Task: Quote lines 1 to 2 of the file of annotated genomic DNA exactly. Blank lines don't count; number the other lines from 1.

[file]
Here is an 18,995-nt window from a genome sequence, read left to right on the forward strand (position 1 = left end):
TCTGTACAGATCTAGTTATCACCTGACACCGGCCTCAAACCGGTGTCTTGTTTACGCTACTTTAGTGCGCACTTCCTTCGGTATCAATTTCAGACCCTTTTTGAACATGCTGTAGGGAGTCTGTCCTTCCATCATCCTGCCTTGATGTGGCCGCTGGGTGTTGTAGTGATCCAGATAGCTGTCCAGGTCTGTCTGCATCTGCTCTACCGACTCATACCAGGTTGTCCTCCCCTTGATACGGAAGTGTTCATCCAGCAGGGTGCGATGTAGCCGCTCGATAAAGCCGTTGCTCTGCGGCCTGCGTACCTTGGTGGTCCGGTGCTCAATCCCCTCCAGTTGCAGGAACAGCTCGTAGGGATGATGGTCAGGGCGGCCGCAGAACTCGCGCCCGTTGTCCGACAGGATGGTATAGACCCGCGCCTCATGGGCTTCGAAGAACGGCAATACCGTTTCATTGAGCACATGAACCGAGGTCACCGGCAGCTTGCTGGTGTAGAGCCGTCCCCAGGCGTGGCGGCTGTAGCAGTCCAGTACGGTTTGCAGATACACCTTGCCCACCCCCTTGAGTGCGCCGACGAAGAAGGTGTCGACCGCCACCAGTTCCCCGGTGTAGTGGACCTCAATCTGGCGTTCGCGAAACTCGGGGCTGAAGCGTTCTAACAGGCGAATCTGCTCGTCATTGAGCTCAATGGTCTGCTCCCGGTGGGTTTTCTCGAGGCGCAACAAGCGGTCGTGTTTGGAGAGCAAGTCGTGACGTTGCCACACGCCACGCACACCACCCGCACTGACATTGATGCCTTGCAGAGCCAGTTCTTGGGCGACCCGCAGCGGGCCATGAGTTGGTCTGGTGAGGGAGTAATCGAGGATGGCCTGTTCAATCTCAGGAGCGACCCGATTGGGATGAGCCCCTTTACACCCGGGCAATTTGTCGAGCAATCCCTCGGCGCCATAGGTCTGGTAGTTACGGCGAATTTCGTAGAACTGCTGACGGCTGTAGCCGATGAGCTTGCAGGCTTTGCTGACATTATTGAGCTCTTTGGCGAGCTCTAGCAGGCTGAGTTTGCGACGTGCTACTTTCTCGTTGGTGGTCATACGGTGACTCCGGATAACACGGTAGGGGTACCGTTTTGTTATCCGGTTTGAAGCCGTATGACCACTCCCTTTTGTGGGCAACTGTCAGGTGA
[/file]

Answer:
Here is an 18,995-nt window from a genome sequence, read left to right on the forward strand (position 1 = left end):
TCTGTACAGATCTAGTTATCACCTGACACCGGCCTCAAACCGGTGTCTTGTTTACGCTACTTTAGTGCGCACTTCCTTCGGTATCAATTTCAGACCCTTTTTGAACATGCTGTAGGGAGTCTGTCCTTCCATCATCCTGCCTTGATGTGGCCGCTGGGTGTTGTAGTGATCCAGATAGCTGTCCAGGTCTGTCTGCATCTGCTCTACCGACTCATACCAGGTTGTCCTCCCCTTGATACGGAAGTGTTCATCCAGCAGGGTGCGATGTAGCCGCTCGATAAAGCCGTTGCTCTGCGGCCTGCGTACCTTGGTGGTCCGGTGCTCAATCCCCTCCAGTTGCAGGAACAGCTCGTAGGGATGATGGTCAGGGCGGCCGCAGAACTCGCGCCCGTTGTCCGACAGGATGGTATAGACCCGCGCCTCATGGGCTTCGAAGAACGGCAATACCGTTTCATTGAGCACATGAACCGAGGTCACCGGCAGCTTGCTGGTGTAGAGCCGTCCCCAGGCGTGGCGGCTGTAGCAGTCCAGTACGGTTTGCAGATACACCTTGCCCACCCCCTTGAGTGCGCCGACGAAGAAGGTGTCGACCGCCACCAGTTCCCCGGTGTAGTGGACCTCAATCTGGCGTTCGCGAAACTCGGGGCTGAAGCGTTCTAACAGGCGAATCTGCTCGTCATTGAGCTCAATGGTCTGCTCCCGGTGGGTTTTCTCGAGGCGCAACAAGCGGTCGTGTTTGGAGAGCAAGTCGTGACGTTGCCACACGCCACGCACACCACCCGCACTGACATTGATGCCTTGCAGAGCCAGTTCTTGGGCGACCCGCAGCGGGCCATGAGTTGGTCTGGTGAGGGAGTAATCGAGGATGGCCTGTTCAATCTCAGGAGCGACCCGATTGGGATGAGCCCCTTTACACCCGGGCAATTTGTCGAGCAATCCCTCGGCGCCATAGGTCTGGTAGTTACGGCGAATTTCGTAGAACTGCTGACGGCTGTAGCCGATGAGCTTGCAGGCTTTGCTGACATTATTGAGCTCTTTGGCGAGCTCTAGCAGGCTGAGTTTGCGACGTGCTACTTTCTCGTTGGTGGTCATACGGTGACTCCGGATAACACGGTAGGGGTACCGTTTTGTTATCCGGTTTGAAGCCGTATGACCACTCCCTTTTGTGGGCAACTGTCAGGTGA